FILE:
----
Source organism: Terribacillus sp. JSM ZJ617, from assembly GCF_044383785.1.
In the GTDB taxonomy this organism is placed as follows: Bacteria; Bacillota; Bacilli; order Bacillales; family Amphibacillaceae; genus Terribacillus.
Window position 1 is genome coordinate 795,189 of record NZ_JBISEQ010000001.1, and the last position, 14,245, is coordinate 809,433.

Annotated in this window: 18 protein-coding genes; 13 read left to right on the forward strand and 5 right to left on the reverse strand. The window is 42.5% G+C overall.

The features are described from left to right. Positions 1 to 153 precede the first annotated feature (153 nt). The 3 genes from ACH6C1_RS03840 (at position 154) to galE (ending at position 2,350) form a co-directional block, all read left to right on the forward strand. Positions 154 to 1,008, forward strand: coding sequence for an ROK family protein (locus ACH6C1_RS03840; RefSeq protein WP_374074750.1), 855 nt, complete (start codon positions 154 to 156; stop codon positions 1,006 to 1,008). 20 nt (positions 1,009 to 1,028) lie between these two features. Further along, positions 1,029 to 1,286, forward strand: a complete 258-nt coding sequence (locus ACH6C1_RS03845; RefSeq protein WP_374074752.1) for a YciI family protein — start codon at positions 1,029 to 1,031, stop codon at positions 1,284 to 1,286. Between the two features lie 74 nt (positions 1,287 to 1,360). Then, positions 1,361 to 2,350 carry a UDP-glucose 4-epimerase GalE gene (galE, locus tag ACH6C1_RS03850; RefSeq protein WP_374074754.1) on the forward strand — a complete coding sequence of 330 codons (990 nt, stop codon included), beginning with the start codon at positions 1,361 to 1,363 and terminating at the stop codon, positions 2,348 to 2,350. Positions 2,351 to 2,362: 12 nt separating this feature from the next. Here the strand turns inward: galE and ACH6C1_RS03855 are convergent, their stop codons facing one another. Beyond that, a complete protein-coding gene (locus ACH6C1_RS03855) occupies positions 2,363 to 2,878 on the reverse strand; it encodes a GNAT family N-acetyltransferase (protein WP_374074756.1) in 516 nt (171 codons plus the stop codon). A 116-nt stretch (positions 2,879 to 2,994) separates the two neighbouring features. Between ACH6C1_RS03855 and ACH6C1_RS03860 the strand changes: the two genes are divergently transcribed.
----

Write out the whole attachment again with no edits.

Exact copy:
Source organism: Terribacillus sp. JSM ZJ617, from assembly GCF_044383785.1.
In the GTDB taxonomy this organism is placed as follows: Bacteria; Bacillota; Bacilli; order Bacillales; family Amphibacillaceae; genus Terribacillus.
Window position 1 is genome coordinate 795,189 of record NZ_JBISEQ010000001.1, and the last position, 14,245, is coordinate 809,433.

Annotated in this window: 18 protein-coding genes; 13 read left to right on the forward strand and 5 right to left on the reverse strand. The window is 42.5% G+C overall.

The features are described from left to right. Positions 1 to 153 precede the first annotated feature (153 nt). The 3 genes from ACH6C1_RS03840 (at position 154) to galE (ending at position 2,350) form a co-directional block, all read left to right on the forward strand. Positions 154 to 1,008, forward strand: coding sequence for an ROK family protein (locus ACH6C1_RS03840; RefSeq protein WP_374074750.1), 855 nt, complete (start codon positions 154 to 156; stop codon positions 1,006 to 1,008). 20 nt (positions 1,009 to 1,028) lie between these two features. Further along, positions 1,029 to 1,286, forward strand: a complete 258-nt coding sequence (locus ACH6C1_RS03845; RefSeq protein WP_374074752.1) for a YciI family protein — start codon at positions 1,029 to 1,031, stop codon at positions 1,284 to 1,286. Between the two features lie 74 nt (positions 1,287 to 1,360). Then, positions 1,361 to 2,350 carry a UDP-glucose 4-epimerase GalE gene (galE, locus tag ACH6C1_RS03850; RefSeq protein WP_374074754.1) on the forward strand — a complete coding sequence of 330 codons (990 nt, stop codon included), beginning with the start codon at positions 1,361 to 1,363 and terminating at the stop codon, positions 2,348 to 2,350. Positions 2,351 to 2,362: 12 nt separating this feature from the next. Here the strand turns inward: galE and ACH6C1_RS03855 are convergent, their stop codons facing one another. Beyond that, a complete protein-coding gene (locus ACH6C1_RS03855) occupies positions 2,363 to 2,878 on the reverse strand; it encodes a GNAT family N-acetyltransferase (protein WP_374074756.1) in 516 nt (171 codons plus the stop codon). A 116-nt stretch (positions 2,879 to 2,994) separates the two neighbouring features. Between ACH6C1_RS03855 and ACH6C1_RS03860 the strand changes: the two genes are divergently transcribed.